on 14 September 2014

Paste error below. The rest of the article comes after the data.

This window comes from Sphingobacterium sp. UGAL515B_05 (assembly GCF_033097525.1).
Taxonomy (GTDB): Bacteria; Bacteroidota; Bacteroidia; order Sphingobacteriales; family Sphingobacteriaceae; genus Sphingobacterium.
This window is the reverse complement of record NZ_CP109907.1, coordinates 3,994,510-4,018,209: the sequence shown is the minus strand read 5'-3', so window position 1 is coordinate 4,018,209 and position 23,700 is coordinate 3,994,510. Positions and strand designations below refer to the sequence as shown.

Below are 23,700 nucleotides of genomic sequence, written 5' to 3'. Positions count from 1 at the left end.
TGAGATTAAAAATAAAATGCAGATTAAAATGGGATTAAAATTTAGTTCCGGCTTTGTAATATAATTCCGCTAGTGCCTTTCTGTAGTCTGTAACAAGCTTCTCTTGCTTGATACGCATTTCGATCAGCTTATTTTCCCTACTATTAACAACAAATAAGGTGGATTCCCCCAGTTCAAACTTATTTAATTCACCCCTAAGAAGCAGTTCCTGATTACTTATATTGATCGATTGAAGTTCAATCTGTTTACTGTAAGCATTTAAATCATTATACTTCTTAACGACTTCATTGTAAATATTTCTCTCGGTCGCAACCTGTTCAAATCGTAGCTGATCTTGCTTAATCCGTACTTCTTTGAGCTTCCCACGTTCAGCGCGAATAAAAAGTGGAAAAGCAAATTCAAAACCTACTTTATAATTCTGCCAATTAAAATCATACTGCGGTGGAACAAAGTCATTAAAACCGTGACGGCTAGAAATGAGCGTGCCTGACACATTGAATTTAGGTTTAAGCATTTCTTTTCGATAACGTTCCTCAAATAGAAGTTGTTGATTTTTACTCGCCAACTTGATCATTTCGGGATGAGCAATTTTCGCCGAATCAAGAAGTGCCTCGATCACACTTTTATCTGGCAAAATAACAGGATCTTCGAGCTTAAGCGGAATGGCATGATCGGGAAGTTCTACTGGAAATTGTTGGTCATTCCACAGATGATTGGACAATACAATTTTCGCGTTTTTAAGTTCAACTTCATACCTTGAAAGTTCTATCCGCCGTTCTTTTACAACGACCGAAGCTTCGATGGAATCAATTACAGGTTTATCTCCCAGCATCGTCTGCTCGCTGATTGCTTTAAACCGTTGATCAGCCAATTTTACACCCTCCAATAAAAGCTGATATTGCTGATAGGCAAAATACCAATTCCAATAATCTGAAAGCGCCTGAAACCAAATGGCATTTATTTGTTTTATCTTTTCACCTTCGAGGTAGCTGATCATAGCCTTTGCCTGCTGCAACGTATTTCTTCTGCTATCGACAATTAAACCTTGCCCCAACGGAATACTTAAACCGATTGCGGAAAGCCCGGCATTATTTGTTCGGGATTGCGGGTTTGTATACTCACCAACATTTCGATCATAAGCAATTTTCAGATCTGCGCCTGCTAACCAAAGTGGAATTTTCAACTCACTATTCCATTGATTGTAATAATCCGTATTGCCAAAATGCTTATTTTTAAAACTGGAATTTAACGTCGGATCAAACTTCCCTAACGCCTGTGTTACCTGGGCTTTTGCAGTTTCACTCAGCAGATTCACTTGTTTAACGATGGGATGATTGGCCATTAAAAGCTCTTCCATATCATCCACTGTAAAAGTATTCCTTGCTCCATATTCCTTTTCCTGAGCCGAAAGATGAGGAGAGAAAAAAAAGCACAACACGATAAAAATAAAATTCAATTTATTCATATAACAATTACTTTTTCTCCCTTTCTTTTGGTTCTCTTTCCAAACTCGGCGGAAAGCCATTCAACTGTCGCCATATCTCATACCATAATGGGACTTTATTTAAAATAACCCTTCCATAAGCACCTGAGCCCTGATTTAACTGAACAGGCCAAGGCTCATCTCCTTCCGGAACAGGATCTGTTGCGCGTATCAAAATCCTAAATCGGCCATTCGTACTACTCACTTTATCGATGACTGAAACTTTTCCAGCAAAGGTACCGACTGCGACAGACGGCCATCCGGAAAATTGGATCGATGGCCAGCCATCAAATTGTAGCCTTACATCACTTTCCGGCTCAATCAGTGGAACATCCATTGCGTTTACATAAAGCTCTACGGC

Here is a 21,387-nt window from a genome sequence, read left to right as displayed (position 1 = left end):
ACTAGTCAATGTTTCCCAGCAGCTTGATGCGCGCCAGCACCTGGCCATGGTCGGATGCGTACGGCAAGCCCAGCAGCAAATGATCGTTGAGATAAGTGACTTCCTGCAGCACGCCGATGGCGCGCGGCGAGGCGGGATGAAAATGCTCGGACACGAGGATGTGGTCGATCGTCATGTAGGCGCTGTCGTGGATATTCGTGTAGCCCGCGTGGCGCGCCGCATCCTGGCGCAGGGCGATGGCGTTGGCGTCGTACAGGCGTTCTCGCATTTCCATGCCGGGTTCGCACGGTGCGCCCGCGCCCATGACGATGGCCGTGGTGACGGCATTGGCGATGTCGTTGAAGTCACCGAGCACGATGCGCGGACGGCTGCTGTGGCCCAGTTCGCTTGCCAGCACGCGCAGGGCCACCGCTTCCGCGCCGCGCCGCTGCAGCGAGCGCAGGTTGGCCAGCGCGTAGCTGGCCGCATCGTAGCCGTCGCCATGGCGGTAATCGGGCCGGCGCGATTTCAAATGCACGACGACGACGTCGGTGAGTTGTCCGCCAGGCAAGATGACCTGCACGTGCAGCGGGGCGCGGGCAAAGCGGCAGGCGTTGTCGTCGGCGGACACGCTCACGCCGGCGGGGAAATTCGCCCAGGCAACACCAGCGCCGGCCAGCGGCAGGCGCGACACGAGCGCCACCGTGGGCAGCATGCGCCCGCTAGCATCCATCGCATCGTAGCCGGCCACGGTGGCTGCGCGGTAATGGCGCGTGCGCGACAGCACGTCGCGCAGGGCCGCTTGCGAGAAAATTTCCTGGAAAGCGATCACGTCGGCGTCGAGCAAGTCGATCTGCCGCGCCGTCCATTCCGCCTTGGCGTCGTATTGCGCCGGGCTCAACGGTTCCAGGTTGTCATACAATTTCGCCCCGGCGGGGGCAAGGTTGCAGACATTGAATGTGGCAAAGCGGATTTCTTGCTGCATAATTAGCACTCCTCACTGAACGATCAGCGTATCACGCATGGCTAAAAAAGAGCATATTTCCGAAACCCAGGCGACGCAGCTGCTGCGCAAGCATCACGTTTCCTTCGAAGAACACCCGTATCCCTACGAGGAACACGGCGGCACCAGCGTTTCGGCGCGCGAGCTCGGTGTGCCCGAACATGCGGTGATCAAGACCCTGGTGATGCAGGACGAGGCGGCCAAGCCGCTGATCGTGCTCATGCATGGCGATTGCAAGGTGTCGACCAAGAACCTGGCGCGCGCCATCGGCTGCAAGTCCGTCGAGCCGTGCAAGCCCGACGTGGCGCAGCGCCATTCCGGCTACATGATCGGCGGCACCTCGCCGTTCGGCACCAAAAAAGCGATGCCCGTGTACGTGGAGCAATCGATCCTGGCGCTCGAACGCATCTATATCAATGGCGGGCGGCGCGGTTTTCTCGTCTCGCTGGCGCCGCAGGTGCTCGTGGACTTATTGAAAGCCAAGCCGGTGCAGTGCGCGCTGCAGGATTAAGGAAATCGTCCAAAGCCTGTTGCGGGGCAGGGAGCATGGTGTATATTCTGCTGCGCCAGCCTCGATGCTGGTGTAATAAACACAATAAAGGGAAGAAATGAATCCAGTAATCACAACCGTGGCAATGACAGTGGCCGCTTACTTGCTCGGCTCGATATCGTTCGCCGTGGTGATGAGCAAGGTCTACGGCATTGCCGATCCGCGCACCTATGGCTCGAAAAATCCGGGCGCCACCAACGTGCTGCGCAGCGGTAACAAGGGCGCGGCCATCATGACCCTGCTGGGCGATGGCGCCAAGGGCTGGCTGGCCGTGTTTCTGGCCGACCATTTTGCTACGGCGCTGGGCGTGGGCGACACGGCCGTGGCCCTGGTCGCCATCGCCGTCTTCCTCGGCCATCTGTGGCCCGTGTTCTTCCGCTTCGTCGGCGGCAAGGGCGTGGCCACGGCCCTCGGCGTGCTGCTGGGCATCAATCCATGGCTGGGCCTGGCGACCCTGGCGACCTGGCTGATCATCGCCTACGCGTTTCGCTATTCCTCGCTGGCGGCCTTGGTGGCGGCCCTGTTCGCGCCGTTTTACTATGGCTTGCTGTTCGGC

Impressive, well put together, and at times even moving, the book includes some discussion of how and why the gardens of Le Notre were not just simple, rather boring, over-grand displays. But in some ways it is also frustrating and disappointing. Having read that he was singularly sensitive to difficult and asymmetrical sites, being able to accept their limitations to turn them into triumphs, with Chantilly and Sceaux mentioned in particular, I had hoped that such a comprehensive and major book would analyse a selection of his best work in some detail. But there is very little analysis at all, and what there is suffers from a lack of integration of the text and illustrations. For all the detailed discussion of the gardens of Versailles, both of the main vista and of certain elements, there is no map clearly identifying the features mentioned or discussed. Maybe there was only space for the briefest discussion of his work, but without his work there would be no point in producing the book. And the final section on his influence was often particularly unsatisfying - all too often it seemed to amount to little more than that this or that element of the classical French garden was incorporated in the different designs.